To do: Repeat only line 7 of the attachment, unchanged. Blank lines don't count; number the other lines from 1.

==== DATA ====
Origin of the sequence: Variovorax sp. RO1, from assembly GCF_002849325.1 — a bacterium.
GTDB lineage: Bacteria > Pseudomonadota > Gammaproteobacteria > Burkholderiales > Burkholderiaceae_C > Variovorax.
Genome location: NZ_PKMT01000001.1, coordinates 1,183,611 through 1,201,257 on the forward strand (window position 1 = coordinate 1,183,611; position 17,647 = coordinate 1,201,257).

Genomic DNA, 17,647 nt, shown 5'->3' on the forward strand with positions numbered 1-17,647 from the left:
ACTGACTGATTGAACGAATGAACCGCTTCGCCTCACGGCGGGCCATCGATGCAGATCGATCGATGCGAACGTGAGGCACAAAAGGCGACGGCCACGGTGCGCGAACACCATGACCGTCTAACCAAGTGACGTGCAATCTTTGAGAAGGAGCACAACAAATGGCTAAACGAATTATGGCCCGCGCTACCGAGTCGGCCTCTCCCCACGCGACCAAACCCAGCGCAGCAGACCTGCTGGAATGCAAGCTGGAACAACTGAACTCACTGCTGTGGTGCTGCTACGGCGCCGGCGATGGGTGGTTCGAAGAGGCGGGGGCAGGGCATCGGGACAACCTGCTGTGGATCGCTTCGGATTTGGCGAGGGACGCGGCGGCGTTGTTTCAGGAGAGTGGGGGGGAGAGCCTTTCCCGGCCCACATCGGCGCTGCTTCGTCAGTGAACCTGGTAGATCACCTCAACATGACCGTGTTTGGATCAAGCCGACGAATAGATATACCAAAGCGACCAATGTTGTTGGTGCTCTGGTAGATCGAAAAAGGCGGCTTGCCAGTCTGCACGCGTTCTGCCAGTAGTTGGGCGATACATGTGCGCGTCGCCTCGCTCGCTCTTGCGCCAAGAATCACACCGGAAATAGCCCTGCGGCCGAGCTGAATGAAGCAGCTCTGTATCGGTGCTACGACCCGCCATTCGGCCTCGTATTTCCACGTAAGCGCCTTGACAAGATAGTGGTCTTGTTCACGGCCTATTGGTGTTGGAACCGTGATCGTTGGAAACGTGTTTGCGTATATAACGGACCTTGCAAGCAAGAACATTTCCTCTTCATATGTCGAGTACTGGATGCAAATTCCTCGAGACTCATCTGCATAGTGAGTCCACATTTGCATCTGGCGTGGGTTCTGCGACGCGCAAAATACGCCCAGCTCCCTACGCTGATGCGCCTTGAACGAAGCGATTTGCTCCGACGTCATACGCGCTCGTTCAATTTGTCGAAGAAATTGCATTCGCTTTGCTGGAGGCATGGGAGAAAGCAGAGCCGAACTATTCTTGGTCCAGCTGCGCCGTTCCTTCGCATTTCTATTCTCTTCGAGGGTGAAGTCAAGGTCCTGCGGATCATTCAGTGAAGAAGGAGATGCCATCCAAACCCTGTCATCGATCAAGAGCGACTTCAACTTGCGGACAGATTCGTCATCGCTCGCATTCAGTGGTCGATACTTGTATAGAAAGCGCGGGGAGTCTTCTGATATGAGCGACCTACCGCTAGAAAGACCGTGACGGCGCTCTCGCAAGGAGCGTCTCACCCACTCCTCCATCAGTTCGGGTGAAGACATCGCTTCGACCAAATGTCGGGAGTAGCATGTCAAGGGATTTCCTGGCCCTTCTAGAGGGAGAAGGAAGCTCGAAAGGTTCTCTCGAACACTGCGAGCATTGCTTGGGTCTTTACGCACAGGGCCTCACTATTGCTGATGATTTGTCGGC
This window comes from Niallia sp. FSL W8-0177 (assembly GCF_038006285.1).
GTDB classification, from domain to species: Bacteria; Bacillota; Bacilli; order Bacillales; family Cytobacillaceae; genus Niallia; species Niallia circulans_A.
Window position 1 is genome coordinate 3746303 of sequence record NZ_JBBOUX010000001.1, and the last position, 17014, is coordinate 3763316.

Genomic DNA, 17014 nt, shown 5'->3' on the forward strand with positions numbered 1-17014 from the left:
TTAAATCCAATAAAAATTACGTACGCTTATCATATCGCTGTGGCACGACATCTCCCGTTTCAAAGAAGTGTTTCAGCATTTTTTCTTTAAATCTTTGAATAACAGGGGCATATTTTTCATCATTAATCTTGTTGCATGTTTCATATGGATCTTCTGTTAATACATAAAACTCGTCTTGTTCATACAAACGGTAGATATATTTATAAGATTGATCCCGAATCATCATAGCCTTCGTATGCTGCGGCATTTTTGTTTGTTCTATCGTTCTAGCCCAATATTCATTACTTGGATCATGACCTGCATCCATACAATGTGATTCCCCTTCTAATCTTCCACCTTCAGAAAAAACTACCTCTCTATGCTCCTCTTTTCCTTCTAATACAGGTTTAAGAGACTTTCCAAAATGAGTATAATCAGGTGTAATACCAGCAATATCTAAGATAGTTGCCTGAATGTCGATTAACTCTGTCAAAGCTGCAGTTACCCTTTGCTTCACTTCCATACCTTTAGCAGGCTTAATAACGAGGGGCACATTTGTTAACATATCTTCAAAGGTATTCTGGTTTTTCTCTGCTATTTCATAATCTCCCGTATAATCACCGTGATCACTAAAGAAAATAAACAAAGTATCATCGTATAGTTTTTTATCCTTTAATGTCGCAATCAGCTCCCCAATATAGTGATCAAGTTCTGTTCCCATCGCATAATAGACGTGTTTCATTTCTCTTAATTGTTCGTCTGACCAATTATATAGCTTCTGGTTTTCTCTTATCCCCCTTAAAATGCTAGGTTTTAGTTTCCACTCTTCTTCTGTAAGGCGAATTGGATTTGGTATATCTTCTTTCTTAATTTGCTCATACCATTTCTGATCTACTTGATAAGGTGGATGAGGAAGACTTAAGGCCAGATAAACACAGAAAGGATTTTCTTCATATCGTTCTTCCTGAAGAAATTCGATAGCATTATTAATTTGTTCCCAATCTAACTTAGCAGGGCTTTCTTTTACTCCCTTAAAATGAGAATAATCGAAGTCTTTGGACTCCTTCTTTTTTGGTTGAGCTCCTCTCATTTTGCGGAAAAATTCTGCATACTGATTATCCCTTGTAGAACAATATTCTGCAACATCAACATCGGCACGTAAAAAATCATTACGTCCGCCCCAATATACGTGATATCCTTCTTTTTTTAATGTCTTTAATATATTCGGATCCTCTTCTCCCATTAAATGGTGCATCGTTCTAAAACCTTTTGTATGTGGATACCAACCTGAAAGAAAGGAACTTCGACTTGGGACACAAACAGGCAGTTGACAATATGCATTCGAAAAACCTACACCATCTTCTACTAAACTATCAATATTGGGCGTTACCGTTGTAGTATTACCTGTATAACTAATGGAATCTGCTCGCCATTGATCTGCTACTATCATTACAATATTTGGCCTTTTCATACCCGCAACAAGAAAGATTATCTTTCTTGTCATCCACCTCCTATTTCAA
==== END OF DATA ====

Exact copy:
GTDB classification, from domain to species: Bacteria; Bacillota; Bacilli; order Bacillales; family Cytobacillaceae; genus Niallia; species Niallia circulans_A.